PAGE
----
Data via Cirium

Unsurprisingly, this is American country, and American has the largest share. But take a look at United in second place, following its first place finish in Orlando. That is remarkable. In 2019, United carried only about 13 percent of Austin passengers overall and 9 percent in Orlando. This shows just how strong United is in Hawai’i to pull off these market share numbers. But it also suggests these people aren’t United loyalists and are just going with the best option for the Hawai’i trip. With no loyalty clouding judgment, that should create a great opportunity for Hawaiian to pull traffic.

There’s a lot to like in these new markets, but they are unquestionably risky. The difference is that when you have airplanes sitting around with nothing better to do, the level of actual risk decreases markedly. The needle then shifts to, “well, might as well take a swing and see what happens.” That makes this a whole lot of fun to watch.

Get Cranky in Your Inbox!

The airline industry moves fast. Sign up and get every Cranky post in your inbox for free.

42 comments on “Hawaiian Takes A Chance With New Flights to Orlando and Austin

  1. HNL-AUS makes sense, given AUS’s growth and the benefit of being able to bypass DFW/IAH to get to Hawaii, but MCO??? That’s just nuts.

  2. HNL-MCO is wild. When I first saw it on Twitter, I thought it was satire.

    I’d love to see DL try some “creative” routes. We have excess capacity, labor, and assets; covering DOC’s on a route here or there wouldn’t be too difficult. Upper Midwest to “anywhere sunny” doesn’t take too much of a leap of faith.

  3. Remember a few months ago where I tried to argue a layman’s case for Southwest to come to Fresno? And you and pretty much everyone else sneered?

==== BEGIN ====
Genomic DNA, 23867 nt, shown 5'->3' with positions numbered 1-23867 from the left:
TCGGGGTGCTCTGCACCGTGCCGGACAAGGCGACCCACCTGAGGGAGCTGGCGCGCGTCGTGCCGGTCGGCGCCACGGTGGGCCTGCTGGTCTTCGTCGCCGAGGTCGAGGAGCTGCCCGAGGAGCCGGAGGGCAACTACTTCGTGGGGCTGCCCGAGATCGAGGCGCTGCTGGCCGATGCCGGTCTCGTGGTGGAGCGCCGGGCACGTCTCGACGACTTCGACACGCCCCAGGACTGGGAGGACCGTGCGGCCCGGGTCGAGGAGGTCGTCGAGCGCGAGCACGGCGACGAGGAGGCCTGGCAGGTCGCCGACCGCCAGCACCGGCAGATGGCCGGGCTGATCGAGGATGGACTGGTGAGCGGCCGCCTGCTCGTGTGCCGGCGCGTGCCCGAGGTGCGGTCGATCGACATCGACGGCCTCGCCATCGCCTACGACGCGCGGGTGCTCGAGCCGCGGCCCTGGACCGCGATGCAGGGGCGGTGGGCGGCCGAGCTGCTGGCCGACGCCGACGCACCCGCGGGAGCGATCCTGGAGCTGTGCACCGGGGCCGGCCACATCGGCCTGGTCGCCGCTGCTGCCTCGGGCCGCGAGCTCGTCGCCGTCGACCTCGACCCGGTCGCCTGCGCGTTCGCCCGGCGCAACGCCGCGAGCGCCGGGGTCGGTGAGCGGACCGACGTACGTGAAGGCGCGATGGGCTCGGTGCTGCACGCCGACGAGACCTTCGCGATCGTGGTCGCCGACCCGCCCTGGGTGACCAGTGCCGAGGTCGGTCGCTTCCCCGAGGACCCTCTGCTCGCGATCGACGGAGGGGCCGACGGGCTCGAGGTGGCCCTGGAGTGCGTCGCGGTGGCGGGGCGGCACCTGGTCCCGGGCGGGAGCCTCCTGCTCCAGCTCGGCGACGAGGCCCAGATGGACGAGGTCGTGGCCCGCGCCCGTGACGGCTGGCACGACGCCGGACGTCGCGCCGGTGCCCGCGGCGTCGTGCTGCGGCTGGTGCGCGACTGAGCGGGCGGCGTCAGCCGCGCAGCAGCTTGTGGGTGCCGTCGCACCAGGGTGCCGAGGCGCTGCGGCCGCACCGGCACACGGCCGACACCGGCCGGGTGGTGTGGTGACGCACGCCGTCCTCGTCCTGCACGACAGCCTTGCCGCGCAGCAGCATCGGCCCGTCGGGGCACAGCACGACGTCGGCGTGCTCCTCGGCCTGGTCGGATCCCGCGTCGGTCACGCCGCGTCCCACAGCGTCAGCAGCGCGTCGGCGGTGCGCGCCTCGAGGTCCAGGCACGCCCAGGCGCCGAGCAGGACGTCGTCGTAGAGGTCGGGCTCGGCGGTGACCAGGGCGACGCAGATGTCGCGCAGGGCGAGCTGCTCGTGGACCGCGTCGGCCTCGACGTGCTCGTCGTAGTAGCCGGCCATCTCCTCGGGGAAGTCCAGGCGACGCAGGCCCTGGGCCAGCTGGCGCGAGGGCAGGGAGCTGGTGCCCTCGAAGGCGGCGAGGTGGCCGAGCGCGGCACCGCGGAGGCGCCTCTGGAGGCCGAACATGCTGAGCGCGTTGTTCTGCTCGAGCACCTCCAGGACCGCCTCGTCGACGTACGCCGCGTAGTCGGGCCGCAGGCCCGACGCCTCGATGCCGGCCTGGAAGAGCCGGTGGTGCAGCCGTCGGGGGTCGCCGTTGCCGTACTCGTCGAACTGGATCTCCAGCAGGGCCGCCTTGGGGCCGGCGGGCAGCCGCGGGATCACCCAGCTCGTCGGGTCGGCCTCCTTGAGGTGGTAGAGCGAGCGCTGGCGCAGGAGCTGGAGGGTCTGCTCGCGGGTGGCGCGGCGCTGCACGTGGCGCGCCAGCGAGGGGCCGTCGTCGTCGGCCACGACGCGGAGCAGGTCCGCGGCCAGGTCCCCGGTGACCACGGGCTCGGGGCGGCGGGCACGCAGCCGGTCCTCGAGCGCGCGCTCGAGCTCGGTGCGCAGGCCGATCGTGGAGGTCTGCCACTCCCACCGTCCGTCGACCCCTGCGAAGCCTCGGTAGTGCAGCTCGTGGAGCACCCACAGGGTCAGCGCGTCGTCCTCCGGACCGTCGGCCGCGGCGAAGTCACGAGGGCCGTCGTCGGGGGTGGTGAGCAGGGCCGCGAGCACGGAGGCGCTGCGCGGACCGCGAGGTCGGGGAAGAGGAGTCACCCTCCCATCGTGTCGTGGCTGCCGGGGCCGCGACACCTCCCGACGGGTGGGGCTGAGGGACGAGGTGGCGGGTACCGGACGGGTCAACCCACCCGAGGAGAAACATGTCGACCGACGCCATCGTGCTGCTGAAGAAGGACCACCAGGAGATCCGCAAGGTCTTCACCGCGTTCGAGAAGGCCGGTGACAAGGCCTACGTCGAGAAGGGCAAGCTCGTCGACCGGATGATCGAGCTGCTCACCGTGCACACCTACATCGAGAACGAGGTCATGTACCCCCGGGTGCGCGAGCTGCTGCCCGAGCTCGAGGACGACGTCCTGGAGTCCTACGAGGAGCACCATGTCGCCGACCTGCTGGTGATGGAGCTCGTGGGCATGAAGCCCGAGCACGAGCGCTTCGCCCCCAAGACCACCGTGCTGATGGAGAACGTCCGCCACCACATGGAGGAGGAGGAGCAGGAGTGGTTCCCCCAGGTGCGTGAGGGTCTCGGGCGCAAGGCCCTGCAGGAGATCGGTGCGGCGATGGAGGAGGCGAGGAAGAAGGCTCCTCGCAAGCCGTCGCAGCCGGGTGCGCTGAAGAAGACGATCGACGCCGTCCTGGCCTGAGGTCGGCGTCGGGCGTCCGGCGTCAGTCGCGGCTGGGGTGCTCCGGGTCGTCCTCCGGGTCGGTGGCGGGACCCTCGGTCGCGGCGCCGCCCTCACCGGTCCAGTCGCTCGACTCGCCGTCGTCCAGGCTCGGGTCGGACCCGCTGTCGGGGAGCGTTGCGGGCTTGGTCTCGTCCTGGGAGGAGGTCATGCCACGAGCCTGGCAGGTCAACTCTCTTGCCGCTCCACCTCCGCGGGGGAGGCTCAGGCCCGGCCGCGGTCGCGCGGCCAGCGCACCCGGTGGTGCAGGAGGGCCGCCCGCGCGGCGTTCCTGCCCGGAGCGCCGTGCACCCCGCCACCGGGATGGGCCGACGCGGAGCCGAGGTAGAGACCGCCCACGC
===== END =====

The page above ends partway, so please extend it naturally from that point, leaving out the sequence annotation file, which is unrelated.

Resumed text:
Well….guess what?

    I was thinking that was going to be todays story.

    1. Yeah it’s surprising to me that Southwest didn’t fly to Fresno. I am sure Cranky has explained why before. They didn’t announce to WHERE though, so it’d be hard to say what made them pull the trigger until they do.

      1. My bet would be that initial routes from FAT will be to PHX, LAS, DEN, and maybe MDW and SEA.

        I doubt anything intra-California will be offered, though I’d love to see LAX, SNA, and ONT.

  4. A good pick-up on the possibility of San Antonio people driving to Austin for the Hawaiian flights. Currently very easy drive for those in northern San Antonio and suburbs (yes, San Antonio has suburbs). If TxDOT ever rebuilds I-10 east to the 130 Toll Road’s terminus near Seguin, all of San Antonio will be in play.

  5. Don’t forget that the State of Florida is open for business right now while California and others are not. If you’re in Hawaii and the kids are screaming for a vacation all 4 parks at Disney World are open, on top of all the other crap in the Orlando area. I’m sure that was discussed when setting up this route. Once everything opens back up and we get back to something resembling more like 2019 I’m no so sure this holds.

    1. Orlando / Tampa area aren’t the covid hotspots either. In fact, Disney World is in the Four Corners part of Central Florida- being where 4 counties come together. Orange, Lake, Polk, and Osceola County (a majority of hotels are actually IN Osceola County). When you go look at the covid stats for Florida counties, Orange County is maybe 1/4 of the counts in Miami. Lake & Osceola County are then 1/4 of Orange. Polk is its own animal, thanks to Lakeland and FLORIDUH type people. But when you see the true COVID stats, the parks are NOT a cancer cluster and spreading rona like wild fire. If Rona was such a massive spreader in the parks, we’d see HUGE numbers of Covid-19 in Lake & Osceola Counties. But its not there.